Mechanisms of Evolution

“The key to every biological problem must finally be sought in the cell, for every living organism is, or at some time has been, a cell.”  

E.B. Wilson, 1925 The Cell in Development and Inheritance

Evolution is a population-level process and all evolutionary change starts at the cellular level. Our goal is to decipher the general rules by which evolution proceeds in different phylogenetic lineages, using an approach grounded in empirical observation and a mathematical framework, to empower all areas of the life sciences and inform our ability to solve key practical issues.

Exploring evolution at the cellular level

Evolution is a fundamental process with profound impact on our daily lives - from the rise in antibiotic resistance to responses to global environmental change. Evolutionary change starts at the cellular level. But traditional evolutionary theory often ignores the details that drive change and instead focuses on what has already evolved. Consequently, little is known about how evolution proceeds at a mechanistic level; specifically, its molecular and cellular detail.

The Center focuses on the specific mechanisms that govern evolutionary change, starting with the building blocks of cells. We are focused on the integration of population-genetic theory with empirical work from molecular and cell biology, biophysics, and biochemistry. Central to this research is the development of mathematical theory and computational procedures, their applications to diverse organisms, and the implementation of long-term evolution experiments. Our goal is to decipher the general rules by which evolution proceeds in different lineages of organisms using experimental laboratory results and a mathematical framework. In essence, we are aiming to establish an entirely new field called evolutionary cell biology.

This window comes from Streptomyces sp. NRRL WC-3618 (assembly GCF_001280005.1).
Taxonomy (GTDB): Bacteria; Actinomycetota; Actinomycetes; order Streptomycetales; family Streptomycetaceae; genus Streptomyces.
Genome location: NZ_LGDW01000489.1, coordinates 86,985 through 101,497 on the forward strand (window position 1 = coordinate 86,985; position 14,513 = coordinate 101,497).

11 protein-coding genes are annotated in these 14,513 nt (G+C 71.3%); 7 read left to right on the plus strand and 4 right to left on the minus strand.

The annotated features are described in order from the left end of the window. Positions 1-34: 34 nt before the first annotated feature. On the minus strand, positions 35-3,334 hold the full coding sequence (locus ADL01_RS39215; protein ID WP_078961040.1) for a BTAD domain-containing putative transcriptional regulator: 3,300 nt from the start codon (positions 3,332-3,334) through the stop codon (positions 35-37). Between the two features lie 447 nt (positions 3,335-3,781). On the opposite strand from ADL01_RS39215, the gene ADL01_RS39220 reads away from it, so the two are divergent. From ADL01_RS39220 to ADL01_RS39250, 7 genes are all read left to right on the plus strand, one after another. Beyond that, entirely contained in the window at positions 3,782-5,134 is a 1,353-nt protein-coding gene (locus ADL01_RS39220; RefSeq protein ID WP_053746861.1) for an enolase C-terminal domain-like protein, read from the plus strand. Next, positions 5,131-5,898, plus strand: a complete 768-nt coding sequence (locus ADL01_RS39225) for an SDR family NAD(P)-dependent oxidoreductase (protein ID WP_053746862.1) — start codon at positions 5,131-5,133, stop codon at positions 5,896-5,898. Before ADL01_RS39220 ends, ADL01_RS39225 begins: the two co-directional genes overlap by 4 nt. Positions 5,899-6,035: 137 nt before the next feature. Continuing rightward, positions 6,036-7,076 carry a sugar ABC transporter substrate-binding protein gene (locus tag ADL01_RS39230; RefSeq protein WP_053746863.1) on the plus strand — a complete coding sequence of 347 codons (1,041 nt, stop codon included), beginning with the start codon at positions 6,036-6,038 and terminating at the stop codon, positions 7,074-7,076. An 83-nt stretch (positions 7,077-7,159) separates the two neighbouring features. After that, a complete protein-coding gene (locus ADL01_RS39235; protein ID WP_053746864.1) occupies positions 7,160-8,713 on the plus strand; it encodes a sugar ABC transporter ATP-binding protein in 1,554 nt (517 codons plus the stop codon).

By understanding the cellular and population-genetic barriers to evolutionary change, we aim to understand how such constraints can be overcome or imposed to expand the evolutionary potential of beneficial species and curtail evolutionary adaptation in harmful species. This knowledge will be applied to pressing issues, including:

  • Evolutionary changes of disease-causing organisms.
  • The emergence of antibiotic resistance.
  • The establishment of harmful populations such as blue-green algal blooms.
  • The response to global environmental change.
  • The development of new strategies for biomass production



  • Microbial evolution experiments.
  • Predictive mathematical theory for evolution.
  • Understanding long-term evolutionary processes from population-level genome sequencing projects.
  • Quantifying the rates at which errors, such as mutations, accumulate within organisms, as well as their causes and consequences.